Understanding human tribalism and especially how different tribes interpret evidence and use the method of science ought to give us all pause.  That's the crucial message I take from this article.  There is no tribe that is impervious to demands of their tribe, and that goes just as much for science as any other tribe.  When there's a tribal conflict, we ought to be just as critical of ourselves as we are of the other tribe, but usually we just trot out our own "experts" to quote data and arguments that reinforce our tribe's beliefs.  But if our own tribe's beliefs are pre-determined and somewhat impervious to data and logic, shouldn't we be more careful about our own beliefs before we go attacking the other tribe, regardless of what tribe we're from?  How can we choose which tribe is right?  (Remember I'm not a post-modern. I do believe in truth.  I just don't believe that science has a monopoly on accessing truth.)

The irony here is that Achenbach assumes that his tribe is the right one.  After all, they have a great track record, right?  But that's the very essence of tribalism!  My tribe is right, and your tribe is wrong.  It doesn't get us anywhere.

Maybe what we need for tribal squabbles are people who actually go between the tribes?  We need good listeners, people not to find fault or to preach the message of their own tribe.  We need people who genuinely want to understand where the other tribe is coming from.  Basically, we need to remember to love our enemies and pray for those who spitefully use us.  Somehow in all these debates over vaccines and climate and evolution, that great command has gotten lost.

Having read this far, I'm sure the science tribe is sputtering in frustration, "But we do have a better track record!"  Is it plausible that evolution is just a problem of bias?  Is it realistic that the consensus of climate researchers is mistaken?  Isn't that ludicrous?  How could so many scientists be so wrong?  Let's talk more about that in my next post.

Feedback? Email me at toddcharleswood [at] gmail [dot] com.

Thursday, February 26, 2015

It snowed last night

I may live in Tennessee, but there's nothing but Michigan in my veins.  This is a proper snow.

Feedback? Email me at toddcharleswood [at] gmail [dot] com.

Monday, February 23, 2015

Reader question: But what about INTELLIGENT life on other planets?

After my post on extraterrestrial life, I was asked directly about intelligent life on other planets.  I want to preface my thoughts by saying that this is not my thing.  I know that this question has a long, long history in Christian thought, and I know that lots of Christians (including some prominent creationists) have some pretty strong opinions on the matter.  I've never really lost much sleep over this, and I'm bound to step on somebody's toes with this post.  So if you're sensitive about this subject, you've been warned!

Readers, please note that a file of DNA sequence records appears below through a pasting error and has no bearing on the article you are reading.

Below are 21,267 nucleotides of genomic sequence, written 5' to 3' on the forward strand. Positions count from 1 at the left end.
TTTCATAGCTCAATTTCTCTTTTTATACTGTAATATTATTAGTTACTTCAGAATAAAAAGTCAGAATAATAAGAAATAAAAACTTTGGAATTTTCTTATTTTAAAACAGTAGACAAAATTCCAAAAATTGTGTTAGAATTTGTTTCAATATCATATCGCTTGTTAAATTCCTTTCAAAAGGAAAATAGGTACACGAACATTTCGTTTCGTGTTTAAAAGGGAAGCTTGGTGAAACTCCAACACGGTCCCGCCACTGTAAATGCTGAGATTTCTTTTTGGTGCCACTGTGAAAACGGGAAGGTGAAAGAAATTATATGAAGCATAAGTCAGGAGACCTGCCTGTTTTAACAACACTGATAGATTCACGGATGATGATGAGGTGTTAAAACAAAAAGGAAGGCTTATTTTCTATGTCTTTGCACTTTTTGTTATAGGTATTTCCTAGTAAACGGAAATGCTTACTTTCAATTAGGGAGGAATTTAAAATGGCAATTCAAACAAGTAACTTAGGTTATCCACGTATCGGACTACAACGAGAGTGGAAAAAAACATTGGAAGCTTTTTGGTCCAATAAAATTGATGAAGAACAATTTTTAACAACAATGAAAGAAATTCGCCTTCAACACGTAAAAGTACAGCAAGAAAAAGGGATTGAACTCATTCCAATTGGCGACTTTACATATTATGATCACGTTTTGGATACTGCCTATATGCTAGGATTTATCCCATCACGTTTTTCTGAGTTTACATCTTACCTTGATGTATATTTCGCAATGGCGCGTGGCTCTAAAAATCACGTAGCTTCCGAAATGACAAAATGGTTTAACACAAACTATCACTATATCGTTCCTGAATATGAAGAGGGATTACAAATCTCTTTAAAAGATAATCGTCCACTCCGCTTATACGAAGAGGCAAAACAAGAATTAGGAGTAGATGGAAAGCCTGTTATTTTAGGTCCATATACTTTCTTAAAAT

The basic question is this:  Would the discovery of intelligent life from another planet falsify the Bible or invalidate Christian theology?  Frankly, after thinking about it all week, I'm not sure what the big deal is.  I understand that there are a few verses and passages in the Bible that make it seem like humans are the most important part of creation.  Certainly, Revelation portrays the coming kingdom as God being with His people on the earth in the New Jerusalem.  That seems important.

Another point that young-age creationists would raise is the idea of the universal Fall.  Creationists (like me) believe that human sin altered creation so that now "the whole creation has been groaning" (Rom. 8:22).  That groaning came from the curse placed on creation because of Adam's sin.  So if there is intelligent life on another planet, then that would seem to be part of the creation that is groaning, which means they've also been cursed because of human sin.  That seems unfair.

We could also look at the passages of the New Testament that emphasize that Christ died once for sin (I Pet. 3:18, Heb. 9:28, Rom. 6:10), which is taken to imply that there would be no redemption available to intelligent life on other planets, since Christ died here and not there.  Otherwise, He would have died twice, and that's not what the Bible says.  This flows into the exclusivity claim of Christianity: Christ is the only way to God.  Religious pluralism is false; therefore, there can be no alien Jesus, because that would be a second way to God.

And so, conclude some, intelligent life on other planets would falsify Christianity (or the Bible or theology or whatever).  As I write it all down, I can see how this would be persuasive, but there are a few hangups that I have.